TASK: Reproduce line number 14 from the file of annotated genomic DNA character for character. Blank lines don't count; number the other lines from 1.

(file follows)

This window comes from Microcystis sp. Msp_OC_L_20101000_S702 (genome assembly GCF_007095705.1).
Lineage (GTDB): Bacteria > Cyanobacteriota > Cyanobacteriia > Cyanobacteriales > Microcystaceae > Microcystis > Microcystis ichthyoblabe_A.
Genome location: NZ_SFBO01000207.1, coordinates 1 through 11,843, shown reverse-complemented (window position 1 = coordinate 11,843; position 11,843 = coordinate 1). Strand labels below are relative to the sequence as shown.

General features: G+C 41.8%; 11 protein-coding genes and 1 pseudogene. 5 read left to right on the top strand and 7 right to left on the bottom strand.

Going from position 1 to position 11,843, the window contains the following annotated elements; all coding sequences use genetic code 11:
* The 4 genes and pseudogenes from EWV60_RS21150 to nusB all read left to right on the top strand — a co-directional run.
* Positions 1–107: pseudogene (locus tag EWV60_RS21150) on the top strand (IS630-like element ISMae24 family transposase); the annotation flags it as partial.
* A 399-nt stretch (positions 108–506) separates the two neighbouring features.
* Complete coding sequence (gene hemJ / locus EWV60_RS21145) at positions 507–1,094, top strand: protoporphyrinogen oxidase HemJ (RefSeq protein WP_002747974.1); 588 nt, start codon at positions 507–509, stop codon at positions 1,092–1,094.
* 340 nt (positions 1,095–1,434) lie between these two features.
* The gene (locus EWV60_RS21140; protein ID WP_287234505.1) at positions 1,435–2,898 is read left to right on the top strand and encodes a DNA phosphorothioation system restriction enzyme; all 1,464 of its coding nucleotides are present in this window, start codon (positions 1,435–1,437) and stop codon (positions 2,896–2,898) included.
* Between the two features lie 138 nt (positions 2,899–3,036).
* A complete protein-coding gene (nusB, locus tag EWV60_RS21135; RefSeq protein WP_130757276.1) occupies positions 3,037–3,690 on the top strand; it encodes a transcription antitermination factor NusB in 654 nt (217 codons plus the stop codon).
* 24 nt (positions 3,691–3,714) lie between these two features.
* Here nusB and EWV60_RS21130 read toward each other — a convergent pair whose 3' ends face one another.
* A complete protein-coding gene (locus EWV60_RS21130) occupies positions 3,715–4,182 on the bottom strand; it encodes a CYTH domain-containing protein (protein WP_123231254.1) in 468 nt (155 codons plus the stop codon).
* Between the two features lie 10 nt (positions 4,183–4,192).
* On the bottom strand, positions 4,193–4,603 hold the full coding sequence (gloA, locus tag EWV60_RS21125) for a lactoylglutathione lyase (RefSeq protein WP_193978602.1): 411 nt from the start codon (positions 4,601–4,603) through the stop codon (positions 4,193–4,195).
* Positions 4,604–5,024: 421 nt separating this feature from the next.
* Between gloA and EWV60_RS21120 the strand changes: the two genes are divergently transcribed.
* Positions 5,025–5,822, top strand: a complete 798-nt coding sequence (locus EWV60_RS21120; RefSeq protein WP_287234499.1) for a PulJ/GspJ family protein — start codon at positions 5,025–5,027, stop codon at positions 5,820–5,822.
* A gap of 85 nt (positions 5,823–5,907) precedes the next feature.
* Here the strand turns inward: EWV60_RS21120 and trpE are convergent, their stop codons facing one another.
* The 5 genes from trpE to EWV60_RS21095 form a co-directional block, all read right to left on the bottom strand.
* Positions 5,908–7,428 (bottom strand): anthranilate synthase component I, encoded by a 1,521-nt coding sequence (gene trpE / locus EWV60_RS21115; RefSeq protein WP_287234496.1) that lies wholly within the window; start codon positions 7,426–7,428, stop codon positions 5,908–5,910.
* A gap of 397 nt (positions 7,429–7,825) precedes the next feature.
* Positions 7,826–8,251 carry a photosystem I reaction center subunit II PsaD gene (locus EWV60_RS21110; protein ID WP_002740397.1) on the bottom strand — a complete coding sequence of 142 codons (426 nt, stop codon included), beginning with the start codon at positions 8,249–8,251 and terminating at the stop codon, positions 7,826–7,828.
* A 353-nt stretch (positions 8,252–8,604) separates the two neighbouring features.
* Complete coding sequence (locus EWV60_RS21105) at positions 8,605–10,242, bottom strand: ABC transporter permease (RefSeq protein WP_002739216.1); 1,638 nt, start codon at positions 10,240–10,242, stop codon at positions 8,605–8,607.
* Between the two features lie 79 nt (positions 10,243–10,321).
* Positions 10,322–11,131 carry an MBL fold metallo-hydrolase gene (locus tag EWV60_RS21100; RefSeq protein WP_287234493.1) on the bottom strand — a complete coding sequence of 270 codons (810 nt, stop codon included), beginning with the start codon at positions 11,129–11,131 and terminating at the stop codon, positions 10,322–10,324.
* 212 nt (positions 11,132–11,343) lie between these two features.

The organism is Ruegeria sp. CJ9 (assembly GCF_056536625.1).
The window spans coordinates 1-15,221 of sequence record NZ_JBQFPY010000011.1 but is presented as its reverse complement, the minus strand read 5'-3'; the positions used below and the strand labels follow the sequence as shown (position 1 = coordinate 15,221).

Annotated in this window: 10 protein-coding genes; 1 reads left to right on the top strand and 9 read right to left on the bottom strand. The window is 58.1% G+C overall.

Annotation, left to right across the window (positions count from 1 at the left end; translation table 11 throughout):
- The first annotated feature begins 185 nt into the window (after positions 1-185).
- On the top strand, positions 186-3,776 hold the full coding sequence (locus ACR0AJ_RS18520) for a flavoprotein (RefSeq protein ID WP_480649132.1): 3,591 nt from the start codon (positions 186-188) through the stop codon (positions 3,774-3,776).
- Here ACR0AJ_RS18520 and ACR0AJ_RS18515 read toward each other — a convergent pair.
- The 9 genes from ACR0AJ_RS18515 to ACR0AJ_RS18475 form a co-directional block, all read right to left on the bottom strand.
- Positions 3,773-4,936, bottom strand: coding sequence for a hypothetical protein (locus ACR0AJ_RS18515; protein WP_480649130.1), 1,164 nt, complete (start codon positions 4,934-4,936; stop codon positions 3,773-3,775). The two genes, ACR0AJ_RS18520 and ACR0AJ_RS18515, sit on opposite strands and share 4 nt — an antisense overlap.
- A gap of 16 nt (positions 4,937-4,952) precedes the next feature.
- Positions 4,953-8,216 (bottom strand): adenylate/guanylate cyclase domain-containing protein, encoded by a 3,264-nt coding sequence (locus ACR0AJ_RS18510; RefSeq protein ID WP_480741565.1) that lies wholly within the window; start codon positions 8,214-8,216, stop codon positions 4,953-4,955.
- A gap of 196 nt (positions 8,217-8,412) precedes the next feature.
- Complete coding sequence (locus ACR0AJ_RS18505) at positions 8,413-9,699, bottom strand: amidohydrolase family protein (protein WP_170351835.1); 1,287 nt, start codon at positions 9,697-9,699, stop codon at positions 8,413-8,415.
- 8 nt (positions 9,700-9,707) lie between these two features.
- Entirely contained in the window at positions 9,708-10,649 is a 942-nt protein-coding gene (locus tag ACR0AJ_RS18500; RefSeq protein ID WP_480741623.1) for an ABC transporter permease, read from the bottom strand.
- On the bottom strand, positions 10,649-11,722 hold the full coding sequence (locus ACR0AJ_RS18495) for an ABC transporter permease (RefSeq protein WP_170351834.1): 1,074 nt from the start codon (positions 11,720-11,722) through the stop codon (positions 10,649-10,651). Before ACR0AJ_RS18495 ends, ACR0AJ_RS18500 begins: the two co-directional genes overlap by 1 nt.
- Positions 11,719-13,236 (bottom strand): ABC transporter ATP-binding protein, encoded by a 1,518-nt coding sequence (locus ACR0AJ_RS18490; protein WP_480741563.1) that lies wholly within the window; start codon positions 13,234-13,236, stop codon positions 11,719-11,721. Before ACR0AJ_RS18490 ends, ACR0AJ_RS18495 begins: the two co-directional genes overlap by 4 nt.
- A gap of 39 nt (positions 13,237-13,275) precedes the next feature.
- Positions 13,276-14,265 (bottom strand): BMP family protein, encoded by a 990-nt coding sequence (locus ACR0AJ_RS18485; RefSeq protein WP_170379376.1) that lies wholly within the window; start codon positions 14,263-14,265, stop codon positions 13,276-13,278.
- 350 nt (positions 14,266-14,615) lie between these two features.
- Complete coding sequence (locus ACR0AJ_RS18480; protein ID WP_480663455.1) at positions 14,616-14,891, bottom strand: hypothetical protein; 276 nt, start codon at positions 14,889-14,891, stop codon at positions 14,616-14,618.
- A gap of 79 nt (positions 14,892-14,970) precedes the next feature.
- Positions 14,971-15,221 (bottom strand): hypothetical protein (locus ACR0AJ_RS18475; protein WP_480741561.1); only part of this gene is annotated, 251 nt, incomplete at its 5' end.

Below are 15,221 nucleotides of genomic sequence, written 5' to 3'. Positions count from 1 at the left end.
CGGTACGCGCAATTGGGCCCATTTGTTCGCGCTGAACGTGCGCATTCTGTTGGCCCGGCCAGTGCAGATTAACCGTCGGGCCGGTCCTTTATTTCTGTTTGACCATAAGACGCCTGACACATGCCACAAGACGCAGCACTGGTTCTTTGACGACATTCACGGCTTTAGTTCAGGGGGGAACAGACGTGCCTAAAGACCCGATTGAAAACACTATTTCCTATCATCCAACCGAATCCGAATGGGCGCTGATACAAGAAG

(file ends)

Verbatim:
* 24 nt (positions 3,691–3,714) lie between these two features.